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Printed from https://www.writing.com/main/view_item/item_id/1314614-On-That-Birthday
Rated: 13+ · Short Story · Comedy · #1314614
999 words, Writer's Cramp. Good birthday or bad birthday? What do you think?
Generally, I live a very unexciting life. Even my birthdays are bland. Other than having dinner with family and lunch with my friends, there is one birthday that really stands out in my memory.

It's been years now since I've thought about it but now that my birthday is coming up again, I find myself thinking about that day. I still can't make up my mind about that day. Was it a good day or a bad day?

On that birthday, my friend Roger took me out to lunch. I'd just moved to a new city and Roger was the first new friend I made. Barely seven days here, he made my birthday when he insisted on taking me out when he found out at the last minute. I was thrilled that he wanted to hang out with me especially since, geographically, the closest friend or relative I had was an airline ticket away. I was lonely and he made me feel special by insisting that we celebrate on my real birthday.

It started well enough. He picked out an Ethiopian restaurant. No special reason, just to be different, not to mention pricier than the diner I liked to frequent. I'm not a big spender when I go out, but he wanted my day to be special so that's where we went.

The food was good. We were waited upon by a real Ethiopian. At least according to her, we were. She had dark skin and curly dark hair pulled tightly behind her head. She spoke with an unfamiliar accent. If she fibbed to make the restaurant feel more authentic, it worked. I loved my table. I loved my food. I thanked my lucky stars that someone like Roger cared enough about me to take me out.

A friend of his loaned him a bike, a real fancy looking one, all decorated with calligraphy and awesome depictions of wild predators like mountain lions, sharks, and snakes. We blasted through downtown a few times.

Everything was going so great. Then, as we were nearing one of the government buildings again, we sped up. I thought he was trying to beat the yellow light, not that I could see since I had the back seat.

Some guy jumped out of our way. I was so glad we missed him. To my surprise, Roger slowed down to a stop, spun the bike around, and blasted forward again. To my horror, we headed straight for the guy.

The guy ran. Had it been another time, another day, maybe another reason such as shooting a scene for some movie, I would have thought the guy looked comical running for his life the way he did; arms flapping up and down, his right arm swinging the briefcase through the air like a lasso.

Before we could run him over, we crossed an intersection. A car from the intersecting direction ran a red light and nailed our back tire. Thrown into the air, I don't know how I managed to stay in one piece because when I landed, we were twenty feet apart and on different sidewalks.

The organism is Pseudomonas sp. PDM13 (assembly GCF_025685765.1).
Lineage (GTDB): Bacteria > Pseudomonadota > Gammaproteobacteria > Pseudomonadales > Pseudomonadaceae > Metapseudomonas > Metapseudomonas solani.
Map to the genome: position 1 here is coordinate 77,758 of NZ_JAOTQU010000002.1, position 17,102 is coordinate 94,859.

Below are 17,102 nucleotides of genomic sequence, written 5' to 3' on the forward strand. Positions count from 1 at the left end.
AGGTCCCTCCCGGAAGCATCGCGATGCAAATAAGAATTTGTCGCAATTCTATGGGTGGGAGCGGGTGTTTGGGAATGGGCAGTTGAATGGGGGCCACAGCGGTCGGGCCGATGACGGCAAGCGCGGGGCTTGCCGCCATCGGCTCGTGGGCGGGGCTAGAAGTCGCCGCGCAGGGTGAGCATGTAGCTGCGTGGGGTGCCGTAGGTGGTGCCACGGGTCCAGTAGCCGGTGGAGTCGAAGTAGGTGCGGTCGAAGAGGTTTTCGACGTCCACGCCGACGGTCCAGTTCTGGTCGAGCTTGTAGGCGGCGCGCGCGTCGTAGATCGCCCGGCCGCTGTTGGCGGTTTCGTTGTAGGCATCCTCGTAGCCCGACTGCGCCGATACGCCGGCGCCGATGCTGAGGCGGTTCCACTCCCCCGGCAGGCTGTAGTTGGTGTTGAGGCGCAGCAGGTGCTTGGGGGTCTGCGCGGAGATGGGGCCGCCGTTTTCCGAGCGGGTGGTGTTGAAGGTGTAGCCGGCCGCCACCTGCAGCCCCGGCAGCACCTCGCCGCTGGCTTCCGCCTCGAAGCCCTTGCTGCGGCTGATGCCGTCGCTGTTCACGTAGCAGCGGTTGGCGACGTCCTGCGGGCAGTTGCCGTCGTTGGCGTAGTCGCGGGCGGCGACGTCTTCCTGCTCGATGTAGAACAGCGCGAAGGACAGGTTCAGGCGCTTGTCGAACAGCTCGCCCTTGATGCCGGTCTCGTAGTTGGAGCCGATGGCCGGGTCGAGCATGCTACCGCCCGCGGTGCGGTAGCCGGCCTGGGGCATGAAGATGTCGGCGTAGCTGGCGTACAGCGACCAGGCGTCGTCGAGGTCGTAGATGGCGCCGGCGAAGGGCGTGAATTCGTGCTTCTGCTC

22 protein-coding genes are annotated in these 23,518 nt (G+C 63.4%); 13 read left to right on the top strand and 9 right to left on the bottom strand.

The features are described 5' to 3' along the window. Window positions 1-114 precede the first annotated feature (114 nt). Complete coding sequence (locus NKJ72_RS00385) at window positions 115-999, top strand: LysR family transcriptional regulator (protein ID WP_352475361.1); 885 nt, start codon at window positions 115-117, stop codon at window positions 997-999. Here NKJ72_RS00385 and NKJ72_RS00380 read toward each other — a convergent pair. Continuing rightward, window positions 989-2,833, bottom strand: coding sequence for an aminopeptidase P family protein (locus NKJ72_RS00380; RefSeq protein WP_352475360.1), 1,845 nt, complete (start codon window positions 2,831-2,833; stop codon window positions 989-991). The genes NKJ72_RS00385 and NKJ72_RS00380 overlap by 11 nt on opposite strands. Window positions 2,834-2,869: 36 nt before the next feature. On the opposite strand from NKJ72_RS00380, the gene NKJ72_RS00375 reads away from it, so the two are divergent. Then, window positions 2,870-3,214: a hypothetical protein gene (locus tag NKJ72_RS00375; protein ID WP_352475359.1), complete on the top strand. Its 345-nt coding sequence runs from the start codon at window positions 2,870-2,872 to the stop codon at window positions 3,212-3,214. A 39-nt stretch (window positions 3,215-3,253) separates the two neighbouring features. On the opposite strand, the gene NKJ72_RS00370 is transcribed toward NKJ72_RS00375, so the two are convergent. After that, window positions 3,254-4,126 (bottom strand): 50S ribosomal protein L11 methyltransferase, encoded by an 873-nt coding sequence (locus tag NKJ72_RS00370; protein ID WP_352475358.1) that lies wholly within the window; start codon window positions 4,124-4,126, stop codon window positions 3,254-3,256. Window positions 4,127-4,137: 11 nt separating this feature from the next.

Roger tore a ligament somewhere near his right shoulder so he might have gone to the hospital. I and the driver of the speeding car spent the night in jail. It was disgusting and humiliating. I wasn't even sure that I wanted to call anyone to get me out because then I'd have to explain. Luckily, Roger did have a bit of conscience in him. His friend bailed me out and he later stated to the federal investigators that I was innocent.

Would you believe me if I told you he'd planned to murder someone that day? Would you believe the guy that smashed into our bike with his car was really aiming for the same target?

I remember thinking to myself when I was interrogated, "Who in the world is Jack Anderson?" and "Why in the world would I want to kill him?" It turned out that he had some incriminating memo on some telephone company I never heard of and the car driver and Roger were hit men hired to kill him.

I can chuckle now that the past is behind me. They might have succeeded. I remember how close it was. Roger and I were almost on top of the guy when Jack crossed the street. Unfortunately for Roger and the other hitman, they'd been contracted by two different parties so they didn't know about each other until they collided, spectacularly.

Gosh. When I think back to that day, I think, thank you Lord, that no one hates me that much. Either Jack Anderson is one of the most hated men in the city or he was carrying around the most dangerous piece of paper. I don't know which, but if I were him, after that day, I'd be looking for a new line of work. There's no way I could live looking over my shoulder every day for the rest of my life. No way.

I can laugh about that day now. I still burn knowing Roger used me although he keeps insisting that he really was trying to give me a happy birthday. It just happened to fall on his workday. We still keep in touch, although it's mostly on the phone when he calls collect. I don't know if I'll visit him or not. I don't know why but I actually feel sorry for the guy. I should cut him off after all the trouble he put me through but when I think about it, he was my first best friend when I came here. In a way, he did put me ahead of his job. I mean, it's possible he might have finished off Jack Anderson if he didn't have me on the back of his bike. Who knows? So the least I could do is take his calls. Maybe someday I'll pay him a visit at the federal penitentiary. We'll see.









Background: 1972 Jack Anderson discloses Dita Beard (ITT) memo indicating antitrust charges were dropped for $400,000 contribution to Republican Party.

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